After a 5 a.m. wake-up that is rude in pretty much any country, we flew out of Saigon and landed in Hue, hoping for cooler weather and not altogether disappointed. Hue was the imperial capital of Vietnam and was a hotly contested town close to the DMZ during the war – in other words, a city drenched in history and blood.
Our hotel along the Perfume River was a pleasant surprise, with a wide open entry overlooking the river. The rooms were clean and big and each had Internet access. It even had a pool, although the hotel warned anyone with open sores or injuries against swimming in it. Not that I want to swim with someone with open sores, much less with stuff that might infect those open sores.
The Citadel in Hue is 200 years old, a complex fortress modeled after the Forbidden City in China. It's basically where all the royal folks lived, the emperor and empress, concubines and children. It's on the northern bank of the Perfume River and is huge.
You enter the Citadel on foot, bike or motorbike because vehicles aren't allowed. We entered through one of the gates designated for lesser beings, not the main gate for the emperor. The greatest danger was walking across the bridge over the moat, which had a walkway the width of a briefcase, with motorbikes zipping by, horns tooting with your ever step.
The first wall protects a wide area of grass and pavement. Nearby, a school class race relay races, a few children crouching down at intervals and then leaping up to run as their partner nears. They played at the foot of the flag tower, a generic name for a 100-foot tower standing on three stone tiers. The tower was initially made of wood in 1809 but replaced with concrete in 1947 after war and natural disaster nearly destroyed it. It is the tallest flagpole in Vietnam.
The Citadel was a series of dragon-adorned structures fronted by carved stone animals or large vases serving and unknown need. Everyone seemed to have their own pavilion, with tile pathways bordered by well-tended flowers and bushes leading between each one.
Off to the side, in a wide field, we came upon three elephants. Shades of Michael Jackson, they stood staked in the field on short lines, each under a tree. We learned they were there for people to ride so four of our group decided to give it a try. Now me, with visions of climbing onto the trunk of an elephant and then balancing as it lifted me to its side and I crawled aboard, well, I decided to forgo the opportunity. And besides, you can do that at Marine World, right.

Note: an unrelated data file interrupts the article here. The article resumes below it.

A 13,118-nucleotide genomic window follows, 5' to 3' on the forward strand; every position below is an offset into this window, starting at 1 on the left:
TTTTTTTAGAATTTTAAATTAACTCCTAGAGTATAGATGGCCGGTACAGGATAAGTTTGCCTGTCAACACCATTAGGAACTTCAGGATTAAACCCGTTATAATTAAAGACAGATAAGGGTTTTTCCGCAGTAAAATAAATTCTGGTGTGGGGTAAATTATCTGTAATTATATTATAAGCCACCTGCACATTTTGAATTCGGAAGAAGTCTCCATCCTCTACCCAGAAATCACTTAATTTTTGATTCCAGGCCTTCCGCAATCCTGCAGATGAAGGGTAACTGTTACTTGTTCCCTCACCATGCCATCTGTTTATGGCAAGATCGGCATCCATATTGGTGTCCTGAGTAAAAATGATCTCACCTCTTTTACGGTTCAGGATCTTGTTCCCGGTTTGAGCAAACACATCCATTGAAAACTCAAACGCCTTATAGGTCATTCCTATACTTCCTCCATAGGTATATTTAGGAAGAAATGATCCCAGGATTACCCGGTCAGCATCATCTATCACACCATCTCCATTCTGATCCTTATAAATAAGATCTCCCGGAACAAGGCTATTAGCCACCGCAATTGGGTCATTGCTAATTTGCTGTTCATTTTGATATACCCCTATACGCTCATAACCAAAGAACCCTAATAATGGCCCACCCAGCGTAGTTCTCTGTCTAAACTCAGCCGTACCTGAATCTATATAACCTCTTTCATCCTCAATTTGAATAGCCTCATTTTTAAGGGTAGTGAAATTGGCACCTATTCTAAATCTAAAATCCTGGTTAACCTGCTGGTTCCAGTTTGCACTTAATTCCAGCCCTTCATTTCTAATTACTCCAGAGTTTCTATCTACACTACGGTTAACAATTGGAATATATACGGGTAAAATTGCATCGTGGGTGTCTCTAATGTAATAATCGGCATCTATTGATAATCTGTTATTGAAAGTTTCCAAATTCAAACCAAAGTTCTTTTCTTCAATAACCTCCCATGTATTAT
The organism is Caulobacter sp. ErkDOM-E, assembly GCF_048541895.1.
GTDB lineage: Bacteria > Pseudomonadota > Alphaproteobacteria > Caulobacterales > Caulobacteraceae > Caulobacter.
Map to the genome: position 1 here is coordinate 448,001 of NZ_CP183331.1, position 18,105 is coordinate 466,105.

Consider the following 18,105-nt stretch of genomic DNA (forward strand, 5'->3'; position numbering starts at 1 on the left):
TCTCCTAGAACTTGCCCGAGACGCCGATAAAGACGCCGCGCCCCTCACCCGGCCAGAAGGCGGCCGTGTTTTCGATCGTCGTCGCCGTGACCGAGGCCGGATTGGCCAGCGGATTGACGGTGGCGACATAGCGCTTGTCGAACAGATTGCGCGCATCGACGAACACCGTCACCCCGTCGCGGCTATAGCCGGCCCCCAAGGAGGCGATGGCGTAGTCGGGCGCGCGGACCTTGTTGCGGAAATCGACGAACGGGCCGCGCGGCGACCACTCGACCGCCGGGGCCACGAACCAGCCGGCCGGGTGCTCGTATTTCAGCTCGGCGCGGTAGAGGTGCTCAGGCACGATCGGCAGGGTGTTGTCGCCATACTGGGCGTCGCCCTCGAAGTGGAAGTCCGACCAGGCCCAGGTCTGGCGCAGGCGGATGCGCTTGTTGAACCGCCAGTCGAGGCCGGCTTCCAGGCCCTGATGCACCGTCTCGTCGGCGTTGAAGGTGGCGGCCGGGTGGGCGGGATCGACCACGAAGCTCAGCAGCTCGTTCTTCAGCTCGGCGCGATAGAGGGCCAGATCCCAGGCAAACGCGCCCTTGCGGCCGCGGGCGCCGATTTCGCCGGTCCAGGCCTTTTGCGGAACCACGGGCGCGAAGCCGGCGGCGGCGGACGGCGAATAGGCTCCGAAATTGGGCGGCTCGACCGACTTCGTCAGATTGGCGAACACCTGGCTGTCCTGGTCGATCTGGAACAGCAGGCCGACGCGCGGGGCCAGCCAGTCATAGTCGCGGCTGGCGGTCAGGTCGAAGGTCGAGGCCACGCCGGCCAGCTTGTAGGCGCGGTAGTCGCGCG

I later learned they had stairs up to a platform to climb on to the seats on the back of the elephant but by then my chance had passed. Oh, darn.
I ran after the elephants to take pictures and quickly learned the most important lesson when around elephants – watch where you walk.
After a quick trip to a nearby water puddle, we walked farther into the Citadel, back to the empress pavilion, gazing at lots of gilt and dark wood, plus pictures of the last emperor and his family before he essentially ceded power to the French in the 1940s. The detail on some of the gates and entry ways was amazing, the painted tile, the carving.
What was also amazing was that, for the most part, the Citadel remained intact after decades of war. First the French assaulted the city in the 1950s and then the Americans and South Vietnamese wrestled with the North Vietnamese over its control.
It became a hot point of conflict during the Tet Offensive in 1968 when the North Vietnamese gained control of the city. Essentially a southern city at the time, the north gained control during the offensive and purged many supporters and regular folks seen as southern sympathizers. The north held the city for more than three weeks and it became a sore point for the south and the Americans. They determined to retake the city at all costs – and did so, with high causalities on all sides.
But for all that, there's little evidence of the fighting in the Citadel but for a bombed out building and a few dozen bullet holes pockmarking the walls. Apparently they fought in the Citadel, but very carefully.
We also visited the Thien Mu Pagoda, considered one of the more beautiful architectural structures in Vietnam. What interested me, though, was a more current tale attached to the pagoda. Apparently the monk Thich Quang Duc lived at the shrine until one fateful day in 1963 when he drove an Austin car from Hue to Saigon to set himself on fire to protect the government. The car was rumored to be at the pagoda but we never saw it.